Eye-Fi on Linux Part 2

When the Eye-Fi works so well with the iPad, why would I want to seemingly make life more complicated for myself by adding more hardware into the mix?

Well, transferring to a Linux based machine like the CubieTruck offers me some advantages over the iPad.  Some of them I alluded to in my previous post on this topic, but at the time, my primary thought was really just on-site backup (after making the switch from SanDisk Eye-Fi cards to Eye-Fi Pro X2 cards).

No real interaction, no file serving to viewing devices, just straight up copy the images to the CubieTruck, and then copy it all onto my network when I get back home.

Since then, I’ve been having a bit more of a think about what else a Linux machine on location might offer over the iPad while shooting with the Eye-Fi (or even just plain old fashioned card copying).  So, here’s a list of things that immediately spring to mind.

  • RAW processing (sort of – I’ll get to that).  The iPad doesn’t really have any kind of RAW editing capability.  Yes, there are RAW processing apps available, but they’re not really in the same kind of league as the likes of Lightroom, Adobe Camera RAW and Capture One.
  • Storage Options – I can hook up a SATA or USB hard drive to it, so I’m not limited to the internal storage space (handy if I’m away for a few days – I can even copy to the SATA,  backup to a USB hard drive, then wipe my cards each day, and still have 2 copies of everything with me.
  • Stored content can be viewed on multiple devices simultaneously (cellphones, tablets and laptops via a browser, for example), I’m not limited to just viewing it on the device the files were originally sent to (as you are using the Eye-Fi software with the iPad).
  • I can (I think) use it with multiple Eye-Fi cards shooting simultaneously, with each card’s files being stored in separate directories (handy if I’ve got a couple of cameras going just shooting BTS or timelapse).
  • Easy transfer to my networked storage once I get it back home (the CubieTruck has built in ethernet and 802.11n WiFi) using BitTorrent Sync.  It can even start transferring before I get home, or even while I’m still shooting, as long as the CubieTruck has a WiFi or wired ethernet connection to the Internet.

The big things for me on that list above are the mass storage possibilities and easy network transfer of files (whether I’m home or not), which were both part of my original intention.

I generally don’t often run out of card space on a standard shoot or even on a 3-5 day expedition into the Lake District or a game fair, but as I find myself starting to shoot more video, memory card space is becoming a valuable resource.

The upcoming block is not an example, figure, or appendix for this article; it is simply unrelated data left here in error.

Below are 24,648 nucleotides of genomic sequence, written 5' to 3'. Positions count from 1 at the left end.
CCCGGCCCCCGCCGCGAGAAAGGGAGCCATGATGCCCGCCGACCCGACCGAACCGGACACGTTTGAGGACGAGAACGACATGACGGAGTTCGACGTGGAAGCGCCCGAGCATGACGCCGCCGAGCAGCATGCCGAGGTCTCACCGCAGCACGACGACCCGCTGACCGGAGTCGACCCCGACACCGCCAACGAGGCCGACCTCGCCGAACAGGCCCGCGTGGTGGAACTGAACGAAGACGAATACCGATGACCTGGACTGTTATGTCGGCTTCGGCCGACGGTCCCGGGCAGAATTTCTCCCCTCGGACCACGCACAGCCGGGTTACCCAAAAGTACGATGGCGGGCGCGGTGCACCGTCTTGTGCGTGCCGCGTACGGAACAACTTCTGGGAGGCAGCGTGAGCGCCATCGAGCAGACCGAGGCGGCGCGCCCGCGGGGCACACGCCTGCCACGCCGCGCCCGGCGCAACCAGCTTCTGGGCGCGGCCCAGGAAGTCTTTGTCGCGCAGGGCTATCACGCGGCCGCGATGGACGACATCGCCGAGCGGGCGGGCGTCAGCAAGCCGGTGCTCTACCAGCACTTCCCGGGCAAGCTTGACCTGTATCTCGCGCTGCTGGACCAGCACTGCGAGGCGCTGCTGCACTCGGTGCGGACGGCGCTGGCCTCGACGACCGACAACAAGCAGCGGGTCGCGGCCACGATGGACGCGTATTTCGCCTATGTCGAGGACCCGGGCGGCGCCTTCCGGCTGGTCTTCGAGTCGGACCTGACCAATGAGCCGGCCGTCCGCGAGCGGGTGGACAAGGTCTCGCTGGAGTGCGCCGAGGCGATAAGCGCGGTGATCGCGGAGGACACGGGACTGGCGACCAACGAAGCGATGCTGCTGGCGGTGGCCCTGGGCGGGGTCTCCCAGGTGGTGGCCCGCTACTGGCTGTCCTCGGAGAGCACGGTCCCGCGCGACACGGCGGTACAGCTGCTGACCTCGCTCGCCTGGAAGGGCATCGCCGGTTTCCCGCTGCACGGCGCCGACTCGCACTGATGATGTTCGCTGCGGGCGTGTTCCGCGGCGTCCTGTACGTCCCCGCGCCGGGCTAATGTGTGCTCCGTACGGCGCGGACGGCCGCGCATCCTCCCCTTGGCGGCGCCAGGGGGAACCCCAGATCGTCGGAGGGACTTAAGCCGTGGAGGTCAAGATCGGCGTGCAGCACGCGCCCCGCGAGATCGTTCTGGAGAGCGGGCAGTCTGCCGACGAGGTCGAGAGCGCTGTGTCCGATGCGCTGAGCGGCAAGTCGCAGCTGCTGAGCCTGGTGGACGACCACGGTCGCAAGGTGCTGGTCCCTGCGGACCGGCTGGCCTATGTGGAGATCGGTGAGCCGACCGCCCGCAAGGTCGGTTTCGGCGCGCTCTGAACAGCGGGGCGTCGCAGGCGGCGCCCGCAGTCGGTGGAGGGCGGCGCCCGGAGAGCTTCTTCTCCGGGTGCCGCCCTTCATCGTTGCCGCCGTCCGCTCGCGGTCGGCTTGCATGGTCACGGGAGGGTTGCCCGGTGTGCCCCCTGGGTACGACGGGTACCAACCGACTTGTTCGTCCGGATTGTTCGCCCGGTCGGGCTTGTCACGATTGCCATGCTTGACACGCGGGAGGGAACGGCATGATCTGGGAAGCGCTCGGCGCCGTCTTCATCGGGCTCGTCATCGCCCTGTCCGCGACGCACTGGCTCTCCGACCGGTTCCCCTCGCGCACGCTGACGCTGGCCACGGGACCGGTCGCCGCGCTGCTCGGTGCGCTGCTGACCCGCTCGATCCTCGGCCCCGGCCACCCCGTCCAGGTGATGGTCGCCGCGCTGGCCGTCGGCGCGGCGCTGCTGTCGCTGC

If I can backup to 2 hard drives while on location and then free up the cards for more shooting, I’m going to do it!

If I can find an internet connected ethernet port, or free WiFi I can jump onto and start sending my files back to my servers at home over BitTorrent Sync, I’m going to do that too!

So, I said above that there’d be some kind of RAW processing capabilities, and I also said I’d get to it.  Well, here I am, getting to it.

Now, I said near the top that the RAW processing apps available for the iPad aren’t exactly Lightroom or Capture One.  Well, neither is trying to process RAW files on Linux through a web interface, but at least it won’t have the storage issues that the iPad does, and if I can create some preset “looks”, I can batch the whole shoot (or have it apply by default as I shoot), and get a better idea of the final look.

One of the things that the Linux Eye-Fi Card Manager allows us to do is run a script as each file upload is complete.  If we are shooting and sending RAW files, we can have the script convert the file over to a JPG using whatever defaults we define, for viewing via a browser.

It’s even possible to code a PHP interface that could give you similar options to those you may be familiar with from Lightroom.  Shifting the white balance, bumping the highlights, black levels, shadows and exposure, some form of “Clarity” slider, tweaking saturation, etc.

Here’s a few links to various Linux apps that may become part of the workflow, just for reference.  The whole point of these apps is that they can sit and process in the background, behind the scenes as it were, so that we can use them without requiring a full blown desktop user interface.

Even if nothing else, it means we don’t have to look at the JPG file as the camera wants to convert it.  We can create our own defaults to maximise the entire dynamic range of the RAW file, and present things to us in a way that’s more useful (possibly overlaying custom information over the top, like the shot settings, and a histogram).

It’s going to take a fair bit of planning, and some nifty PHP coding, and even though it’s not essential to my plan of being able to quickly and easily backup on location, I think worth the effort.